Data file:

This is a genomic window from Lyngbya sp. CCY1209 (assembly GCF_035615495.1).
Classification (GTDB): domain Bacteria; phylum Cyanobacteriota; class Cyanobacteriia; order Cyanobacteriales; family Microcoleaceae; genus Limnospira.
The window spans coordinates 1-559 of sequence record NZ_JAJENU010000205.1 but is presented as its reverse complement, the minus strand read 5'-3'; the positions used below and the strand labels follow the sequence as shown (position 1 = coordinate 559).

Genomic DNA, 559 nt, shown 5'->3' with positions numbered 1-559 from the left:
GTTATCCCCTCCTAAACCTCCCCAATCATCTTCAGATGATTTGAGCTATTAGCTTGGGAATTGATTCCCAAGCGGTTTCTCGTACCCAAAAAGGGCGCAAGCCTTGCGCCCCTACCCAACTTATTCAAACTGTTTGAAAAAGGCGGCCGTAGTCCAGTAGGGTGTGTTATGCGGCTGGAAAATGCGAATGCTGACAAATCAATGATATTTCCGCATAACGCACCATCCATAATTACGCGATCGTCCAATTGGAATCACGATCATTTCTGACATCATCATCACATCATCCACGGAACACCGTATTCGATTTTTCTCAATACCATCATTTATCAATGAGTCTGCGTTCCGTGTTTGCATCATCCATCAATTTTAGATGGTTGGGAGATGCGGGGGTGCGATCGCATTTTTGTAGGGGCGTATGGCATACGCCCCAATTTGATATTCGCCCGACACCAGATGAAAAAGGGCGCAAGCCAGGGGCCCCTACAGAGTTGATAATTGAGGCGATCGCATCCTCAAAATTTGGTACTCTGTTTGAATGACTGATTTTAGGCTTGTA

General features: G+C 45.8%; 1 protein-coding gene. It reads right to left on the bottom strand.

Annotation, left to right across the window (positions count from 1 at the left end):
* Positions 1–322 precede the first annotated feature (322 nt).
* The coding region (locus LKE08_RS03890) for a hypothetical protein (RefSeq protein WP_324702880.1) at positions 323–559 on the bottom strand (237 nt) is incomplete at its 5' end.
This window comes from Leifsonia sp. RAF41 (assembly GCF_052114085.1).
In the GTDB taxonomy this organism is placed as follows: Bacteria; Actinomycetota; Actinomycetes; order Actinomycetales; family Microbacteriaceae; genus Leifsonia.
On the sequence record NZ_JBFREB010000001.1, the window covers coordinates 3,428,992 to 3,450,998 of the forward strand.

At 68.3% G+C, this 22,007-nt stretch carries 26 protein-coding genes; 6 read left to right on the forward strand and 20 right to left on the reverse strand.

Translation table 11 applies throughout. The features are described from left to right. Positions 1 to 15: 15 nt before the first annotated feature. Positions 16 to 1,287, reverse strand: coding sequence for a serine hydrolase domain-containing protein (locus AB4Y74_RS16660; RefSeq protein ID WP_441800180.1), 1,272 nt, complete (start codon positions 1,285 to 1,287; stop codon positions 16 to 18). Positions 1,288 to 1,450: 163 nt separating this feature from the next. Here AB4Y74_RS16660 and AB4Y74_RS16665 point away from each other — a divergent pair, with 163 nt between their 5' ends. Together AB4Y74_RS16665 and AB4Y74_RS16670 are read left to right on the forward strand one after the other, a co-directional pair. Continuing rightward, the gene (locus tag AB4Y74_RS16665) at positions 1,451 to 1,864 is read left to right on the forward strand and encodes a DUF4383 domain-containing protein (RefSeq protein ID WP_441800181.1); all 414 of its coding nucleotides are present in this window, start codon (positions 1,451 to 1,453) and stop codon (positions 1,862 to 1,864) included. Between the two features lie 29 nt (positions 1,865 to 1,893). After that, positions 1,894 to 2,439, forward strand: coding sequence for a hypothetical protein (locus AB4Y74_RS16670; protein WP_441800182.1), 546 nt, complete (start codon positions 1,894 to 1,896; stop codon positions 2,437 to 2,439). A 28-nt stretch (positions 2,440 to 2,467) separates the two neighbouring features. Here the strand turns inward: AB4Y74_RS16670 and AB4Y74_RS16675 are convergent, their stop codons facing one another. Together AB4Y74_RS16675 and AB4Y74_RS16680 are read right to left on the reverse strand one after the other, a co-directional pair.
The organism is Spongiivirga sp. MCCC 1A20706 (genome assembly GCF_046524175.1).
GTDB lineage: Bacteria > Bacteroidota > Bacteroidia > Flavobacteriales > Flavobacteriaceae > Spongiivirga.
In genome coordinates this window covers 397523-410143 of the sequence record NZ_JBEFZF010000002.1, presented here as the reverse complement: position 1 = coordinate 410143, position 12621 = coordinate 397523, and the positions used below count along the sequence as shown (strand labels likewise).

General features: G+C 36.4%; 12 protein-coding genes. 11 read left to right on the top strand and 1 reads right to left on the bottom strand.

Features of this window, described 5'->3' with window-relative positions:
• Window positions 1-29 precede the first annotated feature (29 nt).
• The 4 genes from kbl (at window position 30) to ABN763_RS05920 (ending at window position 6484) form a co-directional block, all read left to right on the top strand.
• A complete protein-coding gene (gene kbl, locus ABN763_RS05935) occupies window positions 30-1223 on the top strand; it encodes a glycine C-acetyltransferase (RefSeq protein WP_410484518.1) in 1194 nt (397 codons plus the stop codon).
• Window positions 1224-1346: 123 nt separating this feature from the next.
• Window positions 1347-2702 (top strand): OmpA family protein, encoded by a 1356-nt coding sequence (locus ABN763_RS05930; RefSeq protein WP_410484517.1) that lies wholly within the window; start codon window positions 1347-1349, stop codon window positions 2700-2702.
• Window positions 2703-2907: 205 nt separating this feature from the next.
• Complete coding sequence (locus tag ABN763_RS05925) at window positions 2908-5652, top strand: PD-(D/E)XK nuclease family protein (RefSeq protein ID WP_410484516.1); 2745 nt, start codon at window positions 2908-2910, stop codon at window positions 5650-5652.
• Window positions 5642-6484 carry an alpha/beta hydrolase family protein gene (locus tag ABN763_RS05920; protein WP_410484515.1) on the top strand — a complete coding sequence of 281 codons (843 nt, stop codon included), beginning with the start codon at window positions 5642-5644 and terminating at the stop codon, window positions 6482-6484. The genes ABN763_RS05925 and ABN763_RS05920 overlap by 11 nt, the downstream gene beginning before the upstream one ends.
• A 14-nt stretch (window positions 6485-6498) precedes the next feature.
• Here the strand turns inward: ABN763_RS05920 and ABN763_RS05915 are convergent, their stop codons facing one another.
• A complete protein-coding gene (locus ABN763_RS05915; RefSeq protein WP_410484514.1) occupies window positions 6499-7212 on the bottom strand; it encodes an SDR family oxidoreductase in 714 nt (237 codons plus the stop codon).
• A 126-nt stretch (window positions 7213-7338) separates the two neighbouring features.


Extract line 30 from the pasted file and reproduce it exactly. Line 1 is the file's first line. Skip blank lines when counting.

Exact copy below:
• A complete protein-coding gene (locus ABN763_RS05915; RefSeq protein WP_410484514.1) occupies window positions 6499-7212 on the bottom strand; it encodes an SDR family oxidoreductase in 714 nt (237 codons plus the stop codon).